How are speed limits set?
Speed limits in Queensland are set with strict speed limit guidelines. This ensures speed limits are consistent and credible. A number of factors are considered when determining suitable speed limits for roads:
- the number and configuration of traffic lanes
- housing density and type of development
- the amount of on-road parking
- access to property arrangements
- traffic signals
- accident patterns that have occurred.
A speed limit may be changed, and lowered, on a dangerous section of road if it is believed it will help reduce the number of crashes in the area. Speed limits are set by the Department of Transport and Main Roads and local governments for the roads under their control.
As drivers, riders, pedestrians and cyclists we all have the right to use the roads but in doing so must comply with posted speed limits at all times.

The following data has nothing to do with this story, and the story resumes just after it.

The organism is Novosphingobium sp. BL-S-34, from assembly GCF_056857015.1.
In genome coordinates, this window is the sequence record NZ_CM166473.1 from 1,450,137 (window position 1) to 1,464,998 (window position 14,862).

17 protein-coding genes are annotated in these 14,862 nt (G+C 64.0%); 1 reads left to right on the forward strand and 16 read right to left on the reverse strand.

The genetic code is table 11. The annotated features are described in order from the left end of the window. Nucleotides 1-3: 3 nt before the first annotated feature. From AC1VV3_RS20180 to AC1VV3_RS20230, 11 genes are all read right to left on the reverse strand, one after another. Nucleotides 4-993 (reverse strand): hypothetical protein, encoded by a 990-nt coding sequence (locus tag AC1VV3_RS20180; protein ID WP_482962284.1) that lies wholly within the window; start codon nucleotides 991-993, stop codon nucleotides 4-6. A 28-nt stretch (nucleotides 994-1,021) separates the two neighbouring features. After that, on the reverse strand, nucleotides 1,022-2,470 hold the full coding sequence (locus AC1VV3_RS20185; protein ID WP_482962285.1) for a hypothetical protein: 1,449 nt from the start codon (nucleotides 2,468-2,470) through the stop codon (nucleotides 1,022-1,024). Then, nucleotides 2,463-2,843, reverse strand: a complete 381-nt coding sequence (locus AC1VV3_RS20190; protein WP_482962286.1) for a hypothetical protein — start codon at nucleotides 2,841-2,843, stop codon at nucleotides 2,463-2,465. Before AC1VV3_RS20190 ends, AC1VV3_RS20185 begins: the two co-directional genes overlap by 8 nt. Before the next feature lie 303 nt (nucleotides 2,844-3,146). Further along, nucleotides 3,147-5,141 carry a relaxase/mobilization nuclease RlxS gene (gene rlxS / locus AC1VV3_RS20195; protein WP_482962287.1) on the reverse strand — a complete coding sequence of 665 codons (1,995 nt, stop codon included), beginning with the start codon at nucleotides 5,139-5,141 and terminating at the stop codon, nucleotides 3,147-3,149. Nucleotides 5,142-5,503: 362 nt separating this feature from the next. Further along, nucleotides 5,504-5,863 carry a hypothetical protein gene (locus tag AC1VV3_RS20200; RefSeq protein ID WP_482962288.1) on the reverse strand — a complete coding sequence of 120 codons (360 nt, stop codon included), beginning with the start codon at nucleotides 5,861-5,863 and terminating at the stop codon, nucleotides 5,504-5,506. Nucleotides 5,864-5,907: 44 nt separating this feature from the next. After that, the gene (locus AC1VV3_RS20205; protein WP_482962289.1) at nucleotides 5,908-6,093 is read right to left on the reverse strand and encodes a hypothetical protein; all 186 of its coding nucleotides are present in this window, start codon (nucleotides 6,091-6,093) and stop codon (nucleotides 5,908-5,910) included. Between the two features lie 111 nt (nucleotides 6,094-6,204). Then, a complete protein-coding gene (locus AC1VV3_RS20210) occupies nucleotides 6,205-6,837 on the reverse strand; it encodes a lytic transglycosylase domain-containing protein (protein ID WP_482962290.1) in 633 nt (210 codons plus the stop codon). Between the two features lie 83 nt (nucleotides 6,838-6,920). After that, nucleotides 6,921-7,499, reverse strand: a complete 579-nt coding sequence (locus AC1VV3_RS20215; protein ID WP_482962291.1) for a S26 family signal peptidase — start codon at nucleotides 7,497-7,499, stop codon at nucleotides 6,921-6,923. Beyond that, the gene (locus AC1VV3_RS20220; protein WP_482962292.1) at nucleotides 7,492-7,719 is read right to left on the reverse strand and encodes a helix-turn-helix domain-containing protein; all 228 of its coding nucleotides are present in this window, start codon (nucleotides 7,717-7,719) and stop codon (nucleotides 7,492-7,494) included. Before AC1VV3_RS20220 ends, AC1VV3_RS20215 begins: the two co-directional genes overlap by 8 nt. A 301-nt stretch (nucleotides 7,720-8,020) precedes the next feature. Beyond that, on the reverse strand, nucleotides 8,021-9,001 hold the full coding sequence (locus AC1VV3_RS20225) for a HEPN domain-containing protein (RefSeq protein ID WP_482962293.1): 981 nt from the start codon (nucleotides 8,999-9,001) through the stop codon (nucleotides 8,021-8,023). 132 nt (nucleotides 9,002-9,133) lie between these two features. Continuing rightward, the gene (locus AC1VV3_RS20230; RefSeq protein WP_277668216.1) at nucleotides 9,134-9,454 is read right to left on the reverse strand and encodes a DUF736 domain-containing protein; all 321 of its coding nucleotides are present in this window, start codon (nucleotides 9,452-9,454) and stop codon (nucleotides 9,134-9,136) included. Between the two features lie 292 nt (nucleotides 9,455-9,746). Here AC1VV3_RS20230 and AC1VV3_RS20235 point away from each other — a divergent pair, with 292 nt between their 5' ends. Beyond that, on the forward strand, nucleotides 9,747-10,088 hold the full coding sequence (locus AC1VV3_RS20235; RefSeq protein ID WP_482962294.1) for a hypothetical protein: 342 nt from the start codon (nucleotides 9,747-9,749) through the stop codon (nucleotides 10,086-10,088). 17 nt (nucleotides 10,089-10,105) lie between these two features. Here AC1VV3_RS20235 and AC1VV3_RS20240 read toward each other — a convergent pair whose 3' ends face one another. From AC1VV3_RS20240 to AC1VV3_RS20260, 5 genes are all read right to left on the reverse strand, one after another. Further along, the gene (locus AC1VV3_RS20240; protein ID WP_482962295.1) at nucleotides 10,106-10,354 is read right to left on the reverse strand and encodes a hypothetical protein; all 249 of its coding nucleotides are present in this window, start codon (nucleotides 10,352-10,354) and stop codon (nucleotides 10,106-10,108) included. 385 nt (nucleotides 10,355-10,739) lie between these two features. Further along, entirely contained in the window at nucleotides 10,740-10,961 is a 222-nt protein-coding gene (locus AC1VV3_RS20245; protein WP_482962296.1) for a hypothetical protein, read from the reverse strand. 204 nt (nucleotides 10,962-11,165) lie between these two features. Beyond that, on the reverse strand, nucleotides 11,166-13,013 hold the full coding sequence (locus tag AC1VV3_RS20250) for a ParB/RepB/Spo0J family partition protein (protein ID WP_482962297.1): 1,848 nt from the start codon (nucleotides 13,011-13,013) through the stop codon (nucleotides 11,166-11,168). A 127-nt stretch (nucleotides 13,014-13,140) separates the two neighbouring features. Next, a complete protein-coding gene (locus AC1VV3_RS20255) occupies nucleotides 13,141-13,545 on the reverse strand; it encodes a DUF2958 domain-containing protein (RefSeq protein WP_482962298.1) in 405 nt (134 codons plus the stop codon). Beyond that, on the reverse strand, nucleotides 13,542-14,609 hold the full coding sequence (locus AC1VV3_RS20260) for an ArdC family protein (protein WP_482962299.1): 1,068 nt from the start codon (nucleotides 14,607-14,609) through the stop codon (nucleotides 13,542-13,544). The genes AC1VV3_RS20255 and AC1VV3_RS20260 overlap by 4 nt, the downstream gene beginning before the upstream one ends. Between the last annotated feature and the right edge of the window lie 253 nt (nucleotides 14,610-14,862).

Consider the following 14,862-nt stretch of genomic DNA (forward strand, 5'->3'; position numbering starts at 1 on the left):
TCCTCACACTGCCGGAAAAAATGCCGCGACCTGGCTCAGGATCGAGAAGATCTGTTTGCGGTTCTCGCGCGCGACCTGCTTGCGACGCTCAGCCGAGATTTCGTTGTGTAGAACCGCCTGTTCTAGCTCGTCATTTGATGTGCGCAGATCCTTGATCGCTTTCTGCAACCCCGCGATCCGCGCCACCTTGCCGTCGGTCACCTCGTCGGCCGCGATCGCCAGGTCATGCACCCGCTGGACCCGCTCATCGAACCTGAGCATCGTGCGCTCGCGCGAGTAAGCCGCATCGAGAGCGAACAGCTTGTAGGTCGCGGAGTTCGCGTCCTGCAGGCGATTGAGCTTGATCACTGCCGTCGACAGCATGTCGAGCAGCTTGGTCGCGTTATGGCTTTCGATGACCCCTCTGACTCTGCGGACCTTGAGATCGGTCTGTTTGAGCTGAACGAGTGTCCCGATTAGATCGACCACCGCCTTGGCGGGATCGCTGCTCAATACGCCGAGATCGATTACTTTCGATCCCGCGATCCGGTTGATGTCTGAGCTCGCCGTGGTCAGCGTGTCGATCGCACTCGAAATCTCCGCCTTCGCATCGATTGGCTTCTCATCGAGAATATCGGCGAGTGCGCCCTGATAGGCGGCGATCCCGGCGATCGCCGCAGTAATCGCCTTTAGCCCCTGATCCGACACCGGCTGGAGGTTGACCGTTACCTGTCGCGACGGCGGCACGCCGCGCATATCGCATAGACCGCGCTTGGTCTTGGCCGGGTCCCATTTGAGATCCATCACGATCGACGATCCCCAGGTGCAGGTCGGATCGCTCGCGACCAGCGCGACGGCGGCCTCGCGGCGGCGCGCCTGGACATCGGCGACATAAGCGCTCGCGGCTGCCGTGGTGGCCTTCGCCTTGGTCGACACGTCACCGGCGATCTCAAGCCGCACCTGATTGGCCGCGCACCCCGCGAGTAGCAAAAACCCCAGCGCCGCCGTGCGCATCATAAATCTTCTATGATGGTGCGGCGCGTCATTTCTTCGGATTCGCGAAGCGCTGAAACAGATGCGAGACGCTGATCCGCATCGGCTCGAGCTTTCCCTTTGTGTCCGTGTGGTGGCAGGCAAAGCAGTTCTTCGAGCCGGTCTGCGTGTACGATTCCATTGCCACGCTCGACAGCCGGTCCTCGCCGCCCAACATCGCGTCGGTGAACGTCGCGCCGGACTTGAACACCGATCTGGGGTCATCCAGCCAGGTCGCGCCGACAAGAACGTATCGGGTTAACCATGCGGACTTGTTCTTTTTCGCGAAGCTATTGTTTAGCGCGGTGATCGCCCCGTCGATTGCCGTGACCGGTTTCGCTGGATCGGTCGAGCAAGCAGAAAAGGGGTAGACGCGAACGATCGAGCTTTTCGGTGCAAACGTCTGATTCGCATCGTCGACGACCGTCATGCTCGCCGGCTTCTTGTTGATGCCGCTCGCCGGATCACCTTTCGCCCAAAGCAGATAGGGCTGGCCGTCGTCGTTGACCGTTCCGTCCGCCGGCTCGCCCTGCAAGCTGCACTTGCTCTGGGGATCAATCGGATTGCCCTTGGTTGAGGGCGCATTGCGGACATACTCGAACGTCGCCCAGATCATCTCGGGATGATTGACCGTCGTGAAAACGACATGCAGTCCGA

Speed limit review
The department is conducting a state-wide review of speed limits in 2013/14 with the aim of providing credible speed limits and ensuring they are applied consistently across the state. Visit our Speed limit review page for further information.
What is a local street/built-up area?
A local street has access to private property and/or limited neighbourhood movement. Some industrial and commercial areas also have local streets.
Roads that carry traffic through suburbs and across towns are called traffic carrying roads and have a speed limit of 60km/h or higher. The speed limit on these streets will be clearly signed.
50km/h local street speed limit
The default speed limit in built-up areas in Queensland is 50km/h unless signed otherwise.
The 50km/h local street speed limit is enforced by the Queensland Police Service using speed detection devices.